The fallout from Colorado’s Gold King Mine spill in August continues to spread. In mid-January, New Mexico state officials served a “notice to sue” to the Environmental Protection Agency and several other parties for their roles in causing the 3-million-gallon deluge that poisoned the Animas and San Juan rivers with acidic mine water.
A prerequisite to filing suit under the federal Resource Conservation and Recovery Act (RCRA), the notice is accompanied by a 90-day waiting period to facilitate a resolution without a trial.
The New Mexico Dept. of the Environment alleges that groundwater was seeping into the mine for decades and that the EPA knew the mine water was acidic, informed no one and then, through its negligence, caused the mine blowout. The EPA “caused an unprecedented disaster that may affect our state for years to come; they must take responsibility,” said Ryan Flynn, New Mexico’s DEP secretary, in a statement.
At the Gold King site in August, a federal crew dug into a retention-pool barrier and unleashed the toxic plume of acidic mine sludge. In a technical report last October, the U.S. Bureau of Reclamation said EPA’s critical mistake was to not “bore into the mine from above to determine the level of the mine pool prior to excavating backfill at the portal.”
The bigger problem was that the EPA did not demonstrate adequate geological and hydraulic engineering expertise for its work at Gold King, the bureau said, adding, “Current [abandoned-mine] guidelines and manuals provide detailed guidance on environmental sampling, waste characterization, and water treatment, with little appreciation for the engineering complexity [abandoned-mine] projects often require.”
There was no evidence of an ongoing monitoring program to ensure that structures built to close mine portals continued to perform as intended, the bureau added.
Over the past few weeks, the EPA has started finger-pointing, says Todd Hennis, president of San Juan Corp., which owns the Gold King Mine and also is named in the RCRA notice to sue.
As the law gives the EPA the authority to identify “potentially responsible parties” after severe environmental disasters, the agency, in this case, could hold mine owners responsible for cleanup costs.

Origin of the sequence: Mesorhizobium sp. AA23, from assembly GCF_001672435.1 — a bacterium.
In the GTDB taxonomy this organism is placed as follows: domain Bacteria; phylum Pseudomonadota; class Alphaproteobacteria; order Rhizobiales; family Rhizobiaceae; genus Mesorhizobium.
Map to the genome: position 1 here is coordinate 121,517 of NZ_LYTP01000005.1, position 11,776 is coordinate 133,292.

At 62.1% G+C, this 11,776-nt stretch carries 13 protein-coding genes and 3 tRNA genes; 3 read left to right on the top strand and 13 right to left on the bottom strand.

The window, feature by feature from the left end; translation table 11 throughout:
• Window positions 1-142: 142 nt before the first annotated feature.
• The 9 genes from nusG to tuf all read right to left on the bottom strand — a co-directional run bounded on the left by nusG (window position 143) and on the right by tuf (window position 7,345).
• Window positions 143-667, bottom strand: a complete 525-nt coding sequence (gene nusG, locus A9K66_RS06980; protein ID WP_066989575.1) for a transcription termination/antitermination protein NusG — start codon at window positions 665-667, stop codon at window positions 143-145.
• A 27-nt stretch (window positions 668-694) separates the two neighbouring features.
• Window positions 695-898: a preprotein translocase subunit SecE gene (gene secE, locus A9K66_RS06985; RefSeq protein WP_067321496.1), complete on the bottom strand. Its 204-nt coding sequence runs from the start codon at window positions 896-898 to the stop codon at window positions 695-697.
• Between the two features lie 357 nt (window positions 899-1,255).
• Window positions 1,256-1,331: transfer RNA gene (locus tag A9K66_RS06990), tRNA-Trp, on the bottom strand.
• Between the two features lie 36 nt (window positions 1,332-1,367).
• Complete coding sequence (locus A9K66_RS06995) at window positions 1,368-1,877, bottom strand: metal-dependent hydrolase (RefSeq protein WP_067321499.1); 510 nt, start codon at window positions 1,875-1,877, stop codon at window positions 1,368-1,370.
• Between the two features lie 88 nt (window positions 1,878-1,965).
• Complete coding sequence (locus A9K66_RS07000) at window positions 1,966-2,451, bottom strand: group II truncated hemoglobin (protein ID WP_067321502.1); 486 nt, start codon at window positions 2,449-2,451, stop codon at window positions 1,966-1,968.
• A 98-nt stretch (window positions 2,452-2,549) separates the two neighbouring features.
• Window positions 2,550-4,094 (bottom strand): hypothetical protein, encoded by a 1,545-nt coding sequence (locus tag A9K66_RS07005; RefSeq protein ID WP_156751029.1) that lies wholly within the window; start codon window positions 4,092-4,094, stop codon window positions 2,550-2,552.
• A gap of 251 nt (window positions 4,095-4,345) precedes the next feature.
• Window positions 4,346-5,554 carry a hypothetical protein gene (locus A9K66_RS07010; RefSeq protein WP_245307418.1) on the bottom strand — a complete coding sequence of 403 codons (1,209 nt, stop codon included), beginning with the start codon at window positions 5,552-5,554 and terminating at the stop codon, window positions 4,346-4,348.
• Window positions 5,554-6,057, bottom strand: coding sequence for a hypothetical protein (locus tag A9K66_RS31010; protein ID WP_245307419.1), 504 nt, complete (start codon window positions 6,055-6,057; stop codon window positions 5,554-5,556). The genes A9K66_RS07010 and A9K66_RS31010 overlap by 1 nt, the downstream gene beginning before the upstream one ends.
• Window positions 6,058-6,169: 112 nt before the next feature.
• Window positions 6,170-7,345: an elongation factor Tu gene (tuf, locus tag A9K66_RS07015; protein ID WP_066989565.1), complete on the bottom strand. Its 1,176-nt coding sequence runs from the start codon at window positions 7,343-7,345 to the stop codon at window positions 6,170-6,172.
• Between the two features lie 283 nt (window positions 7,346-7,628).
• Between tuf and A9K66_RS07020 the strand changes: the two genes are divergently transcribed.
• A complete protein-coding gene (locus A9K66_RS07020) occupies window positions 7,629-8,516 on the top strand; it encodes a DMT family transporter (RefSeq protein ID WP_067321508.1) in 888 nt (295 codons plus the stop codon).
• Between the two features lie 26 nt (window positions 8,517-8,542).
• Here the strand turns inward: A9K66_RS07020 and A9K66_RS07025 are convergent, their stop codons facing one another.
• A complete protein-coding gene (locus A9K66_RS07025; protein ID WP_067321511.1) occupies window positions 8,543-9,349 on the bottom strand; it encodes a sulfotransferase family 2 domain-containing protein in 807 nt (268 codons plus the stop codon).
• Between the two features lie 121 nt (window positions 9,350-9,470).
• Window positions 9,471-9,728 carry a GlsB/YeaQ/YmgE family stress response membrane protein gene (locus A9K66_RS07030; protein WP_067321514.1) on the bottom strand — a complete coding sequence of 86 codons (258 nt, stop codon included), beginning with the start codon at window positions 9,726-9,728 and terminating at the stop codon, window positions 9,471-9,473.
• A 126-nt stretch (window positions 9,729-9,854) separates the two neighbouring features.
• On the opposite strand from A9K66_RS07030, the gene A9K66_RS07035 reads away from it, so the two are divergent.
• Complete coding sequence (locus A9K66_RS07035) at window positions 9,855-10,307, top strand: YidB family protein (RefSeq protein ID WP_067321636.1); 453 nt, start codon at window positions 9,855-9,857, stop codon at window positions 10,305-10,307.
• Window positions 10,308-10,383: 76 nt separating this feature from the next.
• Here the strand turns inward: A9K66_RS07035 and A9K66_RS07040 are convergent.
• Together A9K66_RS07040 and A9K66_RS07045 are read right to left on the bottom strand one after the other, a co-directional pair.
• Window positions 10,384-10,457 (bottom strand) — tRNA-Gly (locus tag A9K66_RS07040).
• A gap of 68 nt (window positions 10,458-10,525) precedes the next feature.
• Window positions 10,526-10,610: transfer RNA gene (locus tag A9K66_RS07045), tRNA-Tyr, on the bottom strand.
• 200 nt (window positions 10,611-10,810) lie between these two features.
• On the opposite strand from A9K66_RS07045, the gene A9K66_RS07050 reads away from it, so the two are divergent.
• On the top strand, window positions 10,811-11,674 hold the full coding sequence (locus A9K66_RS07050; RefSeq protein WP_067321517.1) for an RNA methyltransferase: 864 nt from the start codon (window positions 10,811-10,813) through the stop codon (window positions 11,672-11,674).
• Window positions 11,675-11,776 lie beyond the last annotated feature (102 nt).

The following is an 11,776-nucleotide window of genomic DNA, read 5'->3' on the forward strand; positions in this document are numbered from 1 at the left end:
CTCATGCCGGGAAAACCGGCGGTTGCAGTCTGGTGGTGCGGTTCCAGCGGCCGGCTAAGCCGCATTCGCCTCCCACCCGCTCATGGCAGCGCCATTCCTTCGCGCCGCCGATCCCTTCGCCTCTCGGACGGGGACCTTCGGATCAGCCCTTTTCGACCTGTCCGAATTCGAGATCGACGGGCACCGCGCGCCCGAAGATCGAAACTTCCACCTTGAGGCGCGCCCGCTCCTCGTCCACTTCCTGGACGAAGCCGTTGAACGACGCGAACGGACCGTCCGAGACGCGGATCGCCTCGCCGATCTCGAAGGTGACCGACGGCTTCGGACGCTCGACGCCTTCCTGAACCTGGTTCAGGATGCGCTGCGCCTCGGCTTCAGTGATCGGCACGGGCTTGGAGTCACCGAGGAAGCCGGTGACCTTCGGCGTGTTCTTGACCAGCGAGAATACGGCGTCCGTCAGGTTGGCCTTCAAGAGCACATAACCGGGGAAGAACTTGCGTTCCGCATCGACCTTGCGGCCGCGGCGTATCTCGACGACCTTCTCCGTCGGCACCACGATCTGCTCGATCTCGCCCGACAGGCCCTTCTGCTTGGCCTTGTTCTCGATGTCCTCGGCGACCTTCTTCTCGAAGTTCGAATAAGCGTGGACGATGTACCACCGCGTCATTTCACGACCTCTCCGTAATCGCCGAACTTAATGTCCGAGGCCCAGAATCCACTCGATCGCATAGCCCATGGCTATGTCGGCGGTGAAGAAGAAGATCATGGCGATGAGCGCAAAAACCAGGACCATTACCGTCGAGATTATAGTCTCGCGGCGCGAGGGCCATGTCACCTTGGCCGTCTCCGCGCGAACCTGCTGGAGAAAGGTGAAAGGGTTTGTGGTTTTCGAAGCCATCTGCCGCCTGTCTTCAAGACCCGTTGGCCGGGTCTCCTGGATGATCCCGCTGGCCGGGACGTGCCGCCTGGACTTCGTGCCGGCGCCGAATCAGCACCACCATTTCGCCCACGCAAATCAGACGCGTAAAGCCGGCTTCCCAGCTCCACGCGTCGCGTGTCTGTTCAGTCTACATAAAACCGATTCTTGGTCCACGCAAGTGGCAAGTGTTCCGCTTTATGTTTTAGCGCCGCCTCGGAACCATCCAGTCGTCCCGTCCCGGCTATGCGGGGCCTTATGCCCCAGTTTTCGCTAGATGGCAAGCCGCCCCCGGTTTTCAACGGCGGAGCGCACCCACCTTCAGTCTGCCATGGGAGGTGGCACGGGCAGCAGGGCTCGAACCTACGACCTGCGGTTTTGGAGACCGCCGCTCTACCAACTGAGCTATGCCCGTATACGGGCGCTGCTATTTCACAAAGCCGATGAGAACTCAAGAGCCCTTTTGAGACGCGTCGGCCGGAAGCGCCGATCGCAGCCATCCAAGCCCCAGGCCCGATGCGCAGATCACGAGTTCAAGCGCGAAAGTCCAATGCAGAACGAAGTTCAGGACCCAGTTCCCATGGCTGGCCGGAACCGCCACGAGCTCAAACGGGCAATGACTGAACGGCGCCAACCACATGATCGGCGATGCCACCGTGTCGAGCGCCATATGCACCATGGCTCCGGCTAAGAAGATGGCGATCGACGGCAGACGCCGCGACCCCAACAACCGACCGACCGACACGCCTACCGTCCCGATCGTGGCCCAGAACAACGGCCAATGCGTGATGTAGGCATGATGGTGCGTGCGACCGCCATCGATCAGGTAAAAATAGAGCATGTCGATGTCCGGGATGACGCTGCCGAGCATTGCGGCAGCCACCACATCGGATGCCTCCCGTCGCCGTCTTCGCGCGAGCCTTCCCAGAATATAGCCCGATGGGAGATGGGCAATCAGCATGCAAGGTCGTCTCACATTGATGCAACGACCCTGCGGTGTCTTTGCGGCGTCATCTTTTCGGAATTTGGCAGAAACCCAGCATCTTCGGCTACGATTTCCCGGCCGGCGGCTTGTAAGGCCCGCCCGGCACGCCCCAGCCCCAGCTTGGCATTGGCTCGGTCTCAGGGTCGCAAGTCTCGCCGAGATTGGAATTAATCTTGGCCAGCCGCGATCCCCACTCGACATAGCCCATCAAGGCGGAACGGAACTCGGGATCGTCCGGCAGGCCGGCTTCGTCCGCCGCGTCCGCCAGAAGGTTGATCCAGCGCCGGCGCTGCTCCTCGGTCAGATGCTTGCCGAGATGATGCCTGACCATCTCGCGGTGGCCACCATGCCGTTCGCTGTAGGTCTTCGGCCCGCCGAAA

“But my company has never done any mining work at the site,” Hennis says. “[The EPA] wanted to do it on their own. None of this would have happened if EPA would have learned some of the lessons of the past and engaged some of the resources and expertise in the area.”
Hennis said that, for years, he warned officials that overflow from an adjacent mine owned by one of the world’s largest gold companies, Canada’s Kinross Gold, was causing the toxic buildup in the Gold King mine. “[Kinross has] done nothing as a caretaker of this mine, and EPA didn’t know what they were doing,” he says.
Kinross, like San Juan Corp., is named in the notice to sue, but specifics regarding the firms’ liability have not been released.
The catastrophe highlights one of the major risks EPA faces as a manager of public land, said Jessica Goad, spokeswoman for Center for Western Priorities, a Colorado public policy group. “America’s mining legacy left tens of thousands of toxic abandoned mines scattered across the West, and nearly 40% of the West’s headwater watersheds have been polluted by mining,” she said.
Political adversaries claim the EPA’s handling of the spill and its overall stewardship of mine remediation demonstrate that federal lands should be managed by state authorities. “This mistake and lack of transparency by the federal EPA is yet another egregious example of why states and local entities are much better managers of our own land and natural resources,” said Sen. Margaret Dayton (R-Utah) in a statement.
However, Goad says this approach would be a mistake. “Should state land takeover efforts move forward, 13 western states would be saddled with between $9.6 billion and $21 billion in costs of cleaning up the approximately 100,000 abandoned mines that exist on public lands today.”